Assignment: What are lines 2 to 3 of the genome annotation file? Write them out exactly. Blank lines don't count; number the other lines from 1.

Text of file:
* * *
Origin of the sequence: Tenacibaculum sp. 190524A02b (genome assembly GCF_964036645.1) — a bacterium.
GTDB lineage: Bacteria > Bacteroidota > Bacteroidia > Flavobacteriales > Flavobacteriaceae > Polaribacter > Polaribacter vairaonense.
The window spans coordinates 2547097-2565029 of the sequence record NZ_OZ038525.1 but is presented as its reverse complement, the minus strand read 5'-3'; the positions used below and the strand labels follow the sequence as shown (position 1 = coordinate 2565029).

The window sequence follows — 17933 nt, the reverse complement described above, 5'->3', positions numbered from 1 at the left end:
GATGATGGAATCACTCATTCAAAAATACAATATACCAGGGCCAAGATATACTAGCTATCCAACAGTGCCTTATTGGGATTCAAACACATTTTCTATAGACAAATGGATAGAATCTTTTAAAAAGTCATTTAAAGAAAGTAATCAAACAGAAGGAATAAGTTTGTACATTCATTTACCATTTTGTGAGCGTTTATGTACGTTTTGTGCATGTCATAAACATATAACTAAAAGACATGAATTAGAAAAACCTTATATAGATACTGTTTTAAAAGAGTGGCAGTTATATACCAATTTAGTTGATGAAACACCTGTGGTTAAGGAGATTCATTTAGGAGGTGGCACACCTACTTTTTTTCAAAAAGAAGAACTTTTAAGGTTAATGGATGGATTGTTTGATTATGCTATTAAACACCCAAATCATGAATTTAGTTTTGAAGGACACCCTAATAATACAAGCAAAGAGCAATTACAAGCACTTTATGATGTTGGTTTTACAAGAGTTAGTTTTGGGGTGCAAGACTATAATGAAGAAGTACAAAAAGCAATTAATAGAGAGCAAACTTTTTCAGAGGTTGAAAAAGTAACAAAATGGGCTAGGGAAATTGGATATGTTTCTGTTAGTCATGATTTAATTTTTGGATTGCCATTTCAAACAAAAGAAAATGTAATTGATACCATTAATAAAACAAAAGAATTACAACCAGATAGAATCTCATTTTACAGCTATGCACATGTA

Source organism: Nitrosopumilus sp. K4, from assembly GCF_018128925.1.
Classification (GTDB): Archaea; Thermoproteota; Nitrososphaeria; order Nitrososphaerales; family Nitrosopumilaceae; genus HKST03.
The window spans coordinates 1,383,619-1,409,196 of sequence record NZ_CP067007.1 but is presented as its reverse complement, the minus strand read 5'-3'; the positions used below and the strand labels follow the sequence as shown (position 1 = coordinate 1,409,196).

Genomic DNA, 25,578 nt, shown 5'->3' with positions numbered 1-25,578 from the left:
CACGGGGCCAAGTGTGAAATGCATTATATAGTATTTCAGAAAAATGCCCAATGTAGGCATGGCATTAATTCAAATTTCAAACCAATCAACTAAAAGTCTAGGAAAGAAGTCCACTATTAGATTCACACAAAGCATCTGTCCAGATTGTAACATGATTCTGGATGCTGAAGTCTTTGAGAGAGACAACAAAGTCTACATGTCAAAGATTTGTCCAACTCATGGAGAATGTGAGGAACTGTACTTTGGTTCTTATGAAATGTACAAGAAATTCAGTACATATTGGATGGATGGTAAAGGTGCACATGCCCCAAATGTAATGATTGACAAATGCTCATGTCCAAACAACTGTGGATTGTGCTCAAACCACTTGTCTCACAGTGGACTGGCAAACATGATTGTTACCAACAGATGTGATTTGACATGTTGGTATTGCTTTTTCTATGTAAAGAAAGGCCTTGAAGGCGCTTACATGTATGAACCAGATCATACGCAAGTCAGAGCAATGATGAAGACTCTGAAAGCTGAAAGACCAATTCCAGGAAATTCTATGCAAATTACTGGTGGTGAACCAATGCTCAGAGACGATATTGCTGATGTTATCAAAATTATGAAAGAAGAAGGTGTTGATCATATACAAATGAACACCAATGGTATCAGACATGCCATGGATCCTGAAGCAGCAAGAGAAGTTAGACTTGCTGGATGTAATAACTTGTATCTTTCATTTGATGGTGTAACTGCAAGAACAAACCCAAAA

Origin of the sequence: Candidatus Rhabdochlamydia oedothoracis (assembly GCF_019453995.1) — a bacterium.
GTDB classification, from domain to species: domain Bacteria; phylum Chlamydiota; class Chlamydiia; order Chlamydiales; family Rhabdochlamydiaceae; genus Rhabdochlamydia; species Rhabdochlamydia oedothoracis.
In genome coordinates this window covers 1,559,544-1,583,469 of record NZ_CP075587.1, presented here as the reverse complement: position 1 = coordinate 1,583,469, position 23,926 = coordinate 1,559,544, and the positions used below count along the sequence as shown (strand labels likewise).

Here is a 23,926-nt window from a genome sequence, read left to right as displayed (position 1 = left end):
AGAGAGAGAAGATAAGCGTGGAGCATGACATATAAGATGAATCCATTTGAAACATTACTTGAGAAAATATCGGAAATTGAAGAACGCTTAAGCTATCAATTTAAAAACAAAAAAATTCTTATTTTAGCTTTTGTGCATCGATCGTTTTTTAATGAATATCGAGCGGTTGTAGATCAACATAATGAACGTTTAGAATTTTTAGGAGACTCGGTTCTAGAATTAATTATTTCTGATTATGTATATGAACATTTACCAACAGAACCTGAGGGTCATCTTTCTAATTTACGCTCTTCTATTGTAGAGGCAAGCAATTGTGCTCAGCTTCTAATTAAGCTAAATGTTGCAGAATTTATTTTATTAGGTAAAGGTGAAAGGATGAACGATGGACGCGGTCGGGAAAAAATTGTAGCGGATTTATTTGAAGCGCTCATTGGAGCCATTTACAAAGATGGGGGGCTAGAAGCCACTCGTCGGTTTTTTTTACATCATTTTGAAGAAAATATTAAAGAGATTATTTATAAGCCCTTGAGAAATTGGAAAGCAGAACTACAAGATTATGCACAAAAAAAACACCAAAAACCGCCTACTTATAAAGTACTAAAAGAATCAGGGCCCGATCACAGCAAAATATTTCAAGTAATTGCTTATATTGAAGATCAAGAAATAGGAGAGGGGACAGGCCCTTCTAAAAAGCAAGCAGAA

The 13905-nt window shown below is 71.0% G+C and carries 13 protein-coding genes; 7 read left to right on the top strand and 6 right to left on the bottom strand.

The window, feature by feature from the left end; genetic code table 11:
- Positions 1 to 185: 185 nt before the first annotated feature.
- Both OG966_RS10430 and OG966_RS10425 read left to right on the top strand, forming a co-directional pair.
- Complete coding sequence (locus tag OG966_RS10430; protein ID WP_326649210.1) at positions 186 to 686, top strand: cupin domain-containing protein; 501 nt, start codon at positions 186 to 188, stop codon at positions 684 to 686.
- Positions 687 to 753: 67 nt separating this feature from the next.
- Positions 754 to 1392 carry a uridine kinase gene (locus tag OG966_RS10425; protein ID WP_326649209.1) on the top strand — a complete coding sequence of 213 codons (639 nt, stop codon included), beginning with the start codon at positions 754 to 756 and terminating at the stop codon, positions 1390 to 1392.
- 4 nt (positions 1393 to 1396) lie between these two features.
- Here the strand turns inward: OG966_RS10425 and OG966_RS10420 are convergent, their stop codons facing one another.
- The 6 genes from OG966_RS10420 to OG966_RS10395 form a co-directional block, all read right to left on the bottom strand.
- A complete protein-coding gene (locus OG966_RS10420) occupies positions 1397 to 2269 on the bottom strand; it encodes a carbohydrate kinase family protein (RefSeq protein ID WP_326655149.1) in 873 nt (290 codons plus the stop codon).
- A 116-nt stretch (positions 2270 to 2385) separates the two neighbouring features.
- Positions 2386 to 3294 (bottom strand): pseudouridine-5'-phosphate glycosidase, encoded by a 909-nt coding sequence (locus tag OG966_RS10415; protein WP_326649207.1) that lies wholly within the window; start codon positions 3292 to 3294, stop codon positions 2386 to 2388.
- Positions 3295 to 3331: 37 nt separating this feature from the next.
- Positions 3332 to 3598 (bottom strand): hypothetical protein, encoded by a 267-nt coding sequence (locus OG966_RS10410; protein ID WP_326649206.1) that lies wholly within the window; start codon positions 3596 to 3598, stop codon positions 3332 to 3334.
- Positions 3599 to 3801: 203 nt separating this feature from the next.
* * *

GTDB lineage: Bacteria > Bacteroidota > Bacteroidia > Flavobacteriales > Flavobacteriaceae > Polaribacter > Polaribacter vairaonense.
The window spans coordinates 2547097-2565029 of the sequence record NZ_OZ038525.1 but is presented as its reverse complement, the minus strand read 5'-3'; the positions used below and the strand labels follow the sequence as shown (position 1 = coordinate 2565029).